She is singing as she works,
crouched close over the curly-kale seedlings.
He smiles — it’s not ‘Rainy Day Blues’, his latest earworm,
That’s how they are.
On his side of the plot, nearer the roaring road,
He stoops to the spade, hoicks up
buttercup and ground elder,
chisels the boundary of the new bed
straight as the recycled railway sleepers he will use to edge it.
In the two bars’ rest between gobbets of traffic
A madrigal of goldfinches flashes past,
masked for a Venetian carnival.
She switches to Monteverdi.
Pale March sun casts starveling shadows
across the land.
She is remembering the night shifts,
long nights, this time of year,
when he would never get home in daylight.
Across town, his office would be lit by dancing screens,
eloquent curves of isobars, winds, rain patterns,
wave heights — if you knew how to read them.
She, writing crosslegged at her beloved desk,
saving the world one woman at a time
— or so she hoped —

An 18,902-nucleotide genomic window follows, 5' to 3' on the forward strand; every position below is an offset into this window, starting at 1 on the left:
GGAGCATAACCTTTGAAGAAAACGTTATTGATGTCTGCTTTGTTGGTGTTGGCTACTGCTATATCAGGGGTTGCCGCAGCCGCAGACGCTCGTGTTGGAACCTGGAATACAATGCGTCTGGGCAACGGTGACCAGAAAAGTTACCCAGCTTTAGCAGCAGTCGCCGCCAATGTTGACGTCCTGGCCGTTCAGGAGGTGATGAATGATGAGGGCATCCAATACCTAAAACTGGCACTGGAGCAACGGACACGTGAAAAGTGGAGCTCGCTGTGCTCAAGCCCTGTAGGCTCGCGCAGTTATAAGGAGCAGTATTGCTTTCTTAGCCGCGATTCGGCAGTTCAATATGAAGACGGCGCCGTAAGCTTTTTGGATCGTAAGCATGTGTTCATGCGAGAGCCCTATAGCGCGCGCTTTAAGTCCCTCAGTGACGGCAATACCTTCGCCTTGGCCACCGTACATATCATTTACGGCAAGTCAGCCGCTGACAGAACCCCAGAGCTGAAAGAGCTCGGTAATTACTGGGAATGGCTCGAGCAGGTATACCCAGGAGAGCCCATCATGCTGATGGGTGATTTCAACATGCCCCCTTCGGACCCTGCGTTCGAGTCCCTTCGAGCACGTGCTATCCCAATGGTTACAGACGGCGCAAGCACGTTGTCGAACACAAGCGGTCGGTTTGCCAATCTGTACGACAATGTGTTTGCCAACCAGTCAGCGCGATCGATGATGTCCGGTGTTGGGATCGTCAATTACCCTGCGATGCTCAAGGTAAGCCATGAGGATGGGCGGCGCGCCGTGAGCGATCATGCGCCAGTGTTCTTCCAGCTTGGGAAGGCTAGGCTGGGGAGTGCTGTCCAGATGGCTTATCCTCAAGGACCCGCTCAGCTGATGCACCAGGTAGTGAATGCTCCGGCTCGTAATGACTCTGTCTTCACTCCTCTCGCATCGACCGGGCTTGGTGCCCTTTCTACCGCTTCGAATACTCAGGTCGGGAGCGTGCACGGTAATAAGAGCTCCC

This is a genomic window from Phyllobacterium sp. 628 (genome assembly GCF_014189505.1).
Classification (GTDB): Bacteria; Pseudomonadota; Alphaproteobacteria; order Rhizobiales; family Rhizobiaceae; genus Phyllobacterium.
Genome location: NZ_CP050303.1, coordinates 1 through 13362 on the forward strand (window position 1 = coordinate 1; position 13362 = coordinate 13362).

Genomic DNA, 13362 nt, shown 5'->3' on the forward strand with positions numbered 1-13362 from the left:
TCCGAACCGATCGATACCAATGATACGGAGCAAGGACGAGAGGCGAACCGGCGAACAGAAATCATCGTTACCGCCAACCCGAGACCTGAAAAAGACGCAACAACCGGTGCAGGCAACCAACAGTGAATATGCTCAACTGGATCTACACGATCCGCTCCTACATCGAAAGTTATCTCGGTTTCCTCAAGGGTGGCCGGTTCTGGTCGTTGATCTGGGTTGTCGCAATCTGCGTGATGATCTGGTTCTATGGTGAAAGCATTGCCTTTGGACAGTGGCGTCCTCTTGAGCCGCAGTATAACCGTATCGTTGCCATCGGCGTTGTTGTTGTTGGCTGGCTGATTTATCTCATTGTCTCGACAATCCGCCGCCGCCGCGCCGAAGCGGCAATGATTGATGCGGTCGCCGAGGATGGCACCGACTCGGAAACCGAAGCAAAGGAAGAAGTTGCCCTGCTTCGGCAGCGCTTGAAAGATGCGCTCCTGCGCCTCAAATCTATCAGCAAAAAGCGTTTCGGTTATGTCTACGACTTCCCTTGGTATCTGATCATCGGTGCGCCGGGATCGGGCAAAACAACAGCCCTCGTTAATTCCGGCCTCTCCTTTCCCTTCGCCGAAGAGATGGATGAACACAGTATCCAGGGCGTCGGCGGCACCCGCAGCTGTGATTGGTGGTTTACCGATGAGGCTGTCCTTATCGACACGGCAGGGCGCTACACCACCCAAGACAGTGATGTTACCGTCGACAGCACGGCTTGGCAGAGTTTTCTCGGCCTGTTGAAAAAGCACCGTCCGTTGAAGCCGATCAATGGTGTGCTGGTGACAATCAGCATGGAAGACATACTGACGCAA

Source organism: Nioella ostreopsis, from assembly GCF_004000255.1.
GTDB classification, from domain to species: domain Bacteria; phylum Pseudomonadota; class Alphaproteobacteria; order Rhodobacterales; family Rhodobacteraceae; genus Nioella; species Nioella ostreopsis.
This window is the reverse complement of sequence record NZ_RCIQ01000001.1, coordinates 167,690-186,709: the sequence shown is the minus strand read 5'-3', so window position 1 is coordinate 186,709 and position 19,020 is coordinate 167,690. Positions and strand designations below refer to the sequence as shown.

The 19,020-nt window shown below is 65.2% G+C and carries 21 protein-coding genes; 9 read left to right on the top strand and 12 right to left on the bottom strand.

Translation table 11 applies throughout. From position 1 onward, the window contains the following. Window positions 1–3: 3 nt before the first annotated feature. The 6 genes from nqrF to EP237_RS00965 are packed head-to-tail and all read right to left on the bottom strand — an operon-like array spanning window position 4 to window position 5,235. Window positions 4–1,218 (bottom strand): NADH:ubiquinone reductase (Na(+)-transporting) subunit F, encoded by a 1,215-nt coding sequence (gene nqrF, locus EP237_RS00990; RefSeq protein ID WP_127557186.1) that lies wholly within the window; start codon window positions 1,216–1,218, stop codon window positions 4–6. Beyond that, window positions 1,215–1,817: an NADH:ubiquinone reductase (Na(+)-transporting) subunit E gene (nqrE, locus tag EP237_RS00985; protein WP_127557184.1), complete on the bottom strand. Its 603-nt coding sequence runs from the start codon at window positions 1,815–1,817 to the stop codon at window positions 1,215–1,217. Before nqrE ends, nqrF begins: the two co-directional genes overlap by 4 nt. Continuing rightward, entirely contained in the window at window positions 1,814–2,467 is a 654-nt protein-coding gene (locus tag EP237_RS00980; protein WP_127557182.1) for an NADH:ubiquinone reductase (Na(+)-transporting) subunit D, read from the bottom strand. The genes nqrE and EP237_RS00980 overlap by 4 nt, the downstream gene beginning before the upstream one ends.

weeding and pruning, tending each sentence
till it glowed with conviction, would have persuaded a stone.
After midnight, they would phone,
nothing much to say, hearing
each other’s music beyond the words, the darkened city
between them, apart together, keeping time.
Copyright © Mandy Macdonald 2016
Mandy Macdonald is an Australian writer and editor living in Aberdeen and trying to make sense of the 21st – and earlier – centuries. She returned to poetry after many years via the 52 project in 2014. You can find her in excellent company in such places as The Fat Damsel, Grey Hen Press, Triadae, and I am not a silent poet. When not writing, she sings.